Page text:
Almost every day, something in my life wants to get updated.
It used to be that only my wardrobe needed an occasional update, like when my wife threw out my suede jacket with the lapels that resembled the wings on a stealth bomber.
But now just about everything is constantly wanting to be updated or upgraded, and it’s a real downer. Java wants to update. Adobe Acrobat wants to update. iTunes wants to update. Windows has more patches than a hippie’s jeans.
WordPerfect, which I still use because it is vastly superior to Microsoft Word, wants me to upgrade to version X-something or other, although I’m pretty sure the only thing they actually change from upgrade to upgrade is the number after the “X.” Quicken wants me to upgrade, too, but I figure if I haven’t upgraded my finances, I don’t need to upgrade my finance software.
And it’s not just my computer. My phone is always telling me to install a new operating system. Even my TV–which, by the way, I just purchased a few months ago–wants me to download new software which I have no idea how to even do on a TV. Is there a channel I have to tune to?
It wouldn’t be so bad if the new stuff worked. But half the time, the update screws up the settings which it took you a day and a half to figure out how to set when you first got the thing; or the update on one thing forces you to update something else; or after you install the update you have to download a patch for the update because of an unforeseen compatibility issue with half the printers in the universe; or the new GPS function only speaks in Mandarin; or they’ve changed where all the touchscreen buttons are for no apparent reason; or there’s a MAJOR SECURITY HOLE which they’re scrambling to fix before someone in Russia can take control of your computer remotely and make it so it only shows videos of Vladimir Putin with his shirt off.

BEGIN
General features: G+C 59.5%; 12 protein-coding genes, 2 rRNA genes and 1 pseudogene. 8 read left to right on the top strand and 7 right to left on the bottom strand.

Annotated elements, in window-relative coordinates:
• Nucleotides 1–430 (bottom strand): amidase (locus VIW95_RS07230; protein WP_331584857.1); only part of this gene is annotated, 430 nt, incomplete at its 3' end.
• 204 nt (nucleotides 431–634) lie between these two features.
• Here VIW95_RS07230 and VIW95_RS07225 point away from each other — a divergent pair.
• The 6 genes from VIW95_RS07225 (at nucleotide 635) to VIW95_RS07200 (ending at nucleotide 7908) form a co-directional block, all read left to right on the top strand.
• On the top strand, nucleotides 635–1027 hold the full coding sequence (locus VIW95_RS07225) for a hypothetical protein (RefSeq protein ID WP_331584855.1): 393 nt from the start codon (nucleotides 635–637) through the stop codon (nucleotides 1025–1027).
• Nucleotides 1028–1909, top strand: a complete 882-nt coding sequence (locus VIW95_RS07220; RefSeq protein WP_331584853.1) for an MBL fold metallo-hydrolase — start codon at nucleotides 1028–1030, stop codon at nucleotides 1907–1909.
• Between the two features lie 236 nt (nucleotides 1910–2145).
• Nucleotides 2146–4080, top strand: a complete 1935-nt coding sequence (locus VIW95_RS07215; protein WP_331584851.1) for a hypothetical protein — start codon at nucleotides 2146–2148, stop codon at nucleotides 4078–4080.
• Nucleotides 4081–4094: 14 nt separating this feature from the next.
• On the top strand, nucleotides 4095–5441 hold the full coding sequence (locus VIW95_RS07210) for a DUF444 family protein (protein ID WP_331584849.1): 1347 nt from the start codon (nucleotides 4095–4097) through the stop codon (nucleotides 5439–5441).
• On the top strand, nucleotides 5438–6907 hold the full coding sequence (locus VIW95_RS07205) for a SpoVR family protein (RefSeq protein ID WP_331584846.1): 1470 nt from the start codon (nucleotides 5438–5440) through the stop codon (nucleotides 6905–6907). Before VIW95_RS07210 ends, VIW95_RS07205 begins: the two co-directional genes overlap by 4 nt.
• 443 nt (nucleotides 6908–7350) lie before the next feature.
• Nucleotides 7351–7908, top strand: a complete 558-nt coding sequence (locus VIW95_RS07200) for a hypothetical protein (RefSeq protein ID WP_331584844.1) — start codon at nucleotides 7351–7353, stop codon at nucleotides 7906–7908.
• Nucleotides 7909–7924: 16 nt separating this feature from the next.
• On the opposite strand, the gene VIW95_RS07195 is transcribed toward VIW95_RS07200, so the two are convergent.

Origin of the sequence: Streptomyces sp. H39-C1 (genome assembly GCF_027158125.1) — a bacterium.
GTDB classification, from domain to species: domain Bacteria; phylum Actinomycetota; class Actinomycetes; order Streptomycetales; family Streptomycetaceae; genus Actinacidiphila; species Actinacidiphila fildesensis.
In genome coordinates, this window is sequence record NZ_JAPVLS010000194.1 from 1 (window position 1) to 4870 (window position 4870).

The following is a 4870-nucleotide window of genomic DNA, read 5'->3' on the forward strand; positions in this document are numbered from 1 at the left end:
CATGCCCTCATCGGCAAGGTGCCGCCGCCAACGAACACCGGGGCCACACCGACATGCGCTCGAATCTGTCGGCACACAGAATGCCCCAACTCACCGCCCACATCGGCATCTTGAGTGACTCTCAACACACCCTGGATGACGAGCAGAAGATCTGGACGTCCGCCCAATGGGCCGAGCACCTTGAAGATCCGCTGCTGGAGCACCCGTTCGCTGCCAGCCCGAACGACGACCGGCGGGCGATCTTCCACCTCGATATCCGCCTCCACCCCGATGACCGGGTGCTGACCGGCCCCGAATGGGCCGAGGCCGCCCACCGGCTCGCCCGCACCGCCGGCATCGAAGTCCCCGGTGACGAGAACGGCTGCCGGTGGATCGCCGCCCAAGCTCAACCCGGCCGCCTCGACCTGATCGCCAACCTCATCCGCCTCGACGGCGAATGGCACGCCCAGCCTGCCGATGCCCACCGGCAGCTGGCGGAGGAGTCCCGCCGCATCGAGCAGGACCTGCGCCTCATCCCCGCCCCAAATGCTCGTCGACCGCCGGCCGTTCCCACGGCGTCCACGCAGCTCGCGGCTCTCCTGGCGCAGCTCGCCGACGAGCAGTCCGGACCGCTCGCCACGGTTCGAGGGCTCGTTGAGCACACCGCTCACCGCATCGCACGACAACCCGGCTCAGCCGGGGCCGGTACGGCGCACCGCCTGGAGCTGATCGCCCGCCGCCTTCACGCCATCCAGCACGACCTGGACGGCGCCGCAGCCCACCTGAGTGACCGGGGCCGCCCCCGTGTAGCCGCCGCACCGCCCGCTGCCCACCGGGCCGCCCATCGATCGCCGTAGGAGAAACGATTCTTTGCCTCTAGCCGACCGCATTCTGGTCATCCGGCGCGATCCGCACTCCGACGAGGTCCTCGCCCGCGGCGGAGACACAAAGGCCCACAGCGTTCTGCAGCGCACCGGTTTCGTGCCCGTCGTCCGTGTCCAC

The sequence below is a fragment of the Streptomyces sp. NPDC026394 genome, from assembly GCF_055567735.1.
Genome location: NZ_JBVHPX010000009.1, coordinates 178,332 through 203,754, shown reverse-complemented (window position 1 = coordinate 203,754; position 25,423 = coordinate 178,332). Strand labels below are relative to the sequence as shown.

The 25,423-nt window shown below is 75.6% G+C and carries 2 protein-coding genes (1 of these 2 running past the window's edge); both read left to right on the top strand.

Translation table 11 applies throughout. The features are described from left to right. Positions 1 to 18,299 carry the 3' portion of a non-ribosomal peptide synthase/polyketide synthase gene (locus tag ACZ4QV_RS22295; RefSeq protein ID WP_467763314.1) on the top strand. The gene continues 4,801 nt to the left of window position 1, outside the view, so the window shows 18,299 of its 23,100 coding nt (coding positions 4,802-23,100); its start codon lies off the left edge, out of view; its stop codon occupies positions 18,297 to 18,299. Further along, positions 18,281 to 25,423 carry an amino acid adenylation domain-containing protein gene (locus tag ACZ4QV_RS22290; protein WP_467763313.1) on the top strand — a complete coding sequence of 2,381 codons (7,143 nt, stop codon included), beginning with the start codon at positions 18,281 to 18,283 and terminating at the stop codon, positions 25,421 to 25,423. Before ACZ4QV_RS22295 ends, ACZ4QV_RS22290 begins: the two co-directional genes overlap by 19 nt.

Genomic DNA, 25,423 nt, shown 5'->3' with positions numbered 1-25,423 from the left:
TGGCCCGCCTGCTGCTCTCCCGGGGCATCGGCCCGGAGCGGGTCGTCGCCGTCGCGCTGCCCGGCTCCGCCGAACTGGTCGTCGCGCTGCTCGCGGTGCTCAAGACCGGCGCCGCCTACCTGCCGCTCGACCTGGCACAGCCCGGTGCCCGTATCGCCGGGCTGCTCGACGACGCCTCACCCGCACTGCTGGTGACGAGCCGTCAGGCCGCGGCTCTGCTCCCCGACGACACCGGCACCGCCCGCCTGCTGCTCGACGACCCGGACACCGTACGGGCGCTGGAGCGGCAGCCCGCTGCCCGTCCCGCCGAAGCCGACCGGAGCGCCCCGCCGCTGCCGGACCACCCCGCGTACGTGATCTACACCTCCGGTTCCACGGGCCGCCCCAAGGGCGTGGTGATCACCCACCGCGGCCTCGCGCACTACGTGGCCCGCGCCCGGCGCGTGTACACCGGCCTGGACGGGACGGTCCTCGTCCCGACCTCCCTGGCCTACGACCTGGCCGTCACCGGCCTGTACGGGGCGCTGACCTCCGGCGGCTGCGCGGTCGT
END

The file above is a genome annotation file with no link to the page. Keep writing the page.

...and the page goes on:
Back in the day, you’d buy something and it stayed the way you bought it. The only thing you ever wanted to update on your 1962 Fridgidaire was the avocado green color. Now you buy something, and six months later, it changes into something else.
Why can’t they get it right the first time?
I mean, when was the last time a week went by without an automobile recall? “Oh, that car you’ve been driving for 10 years? Don’t put too many keys on the key ring or the car may shut off while you are driving it. And, by the way, when it does shut off, try not to crash because the airbag may send small pieces of metal into your face like shrapnel and the restraint on the baby seat will contract and strangle your kid. But if you do crash, don’t use your cell phone to call for help, because the battery may combust and scorch your cheek and then the rest of your head will explode because the metal fragments from the airbag that are lodged in your face conduct the heat so well.”
The problem, obviously, is that our gadgets have gotten so complicated, even the people who design them don’t know how they work. It’s a trial-and-error thing, like when you and your spouse hang a picture. “Now?” “Down on the right.” “Now?” “Up a little.” “Now?” “Oh, God, now the picture isn’t compatible with the cell towers.”
The human body is infinitely more complex than any of our devices, yet we manage to run okay without annual updates to our operating systems. True, there’s that glitch which makes us interested in what the Kardashians are up to, and we sometimes try to make alterations akin to buying a new case for our cell phone, but for the most part we accept our imperfections because we know that if we try to start bettering ourselves at our age, we’ll only end up at the chiropractor or looking like one of those cat ladies.
Engineers, on the other hand, are always trying to improve things that already work perfectly well. And if they can’t make something work better, they make it do more, so that the number of features which normal people will never use increase with each generation. I do not want my phone to keep track of my health. I do not want my TV to recognize my voice. I really can get by without being able to open and close my garage door from the next state.
All I want is to be able to buy a device and have it do what I bought it to do without constantly hounding me to update it.
In other words, no, do not remind me later. Just go away.
See you soon.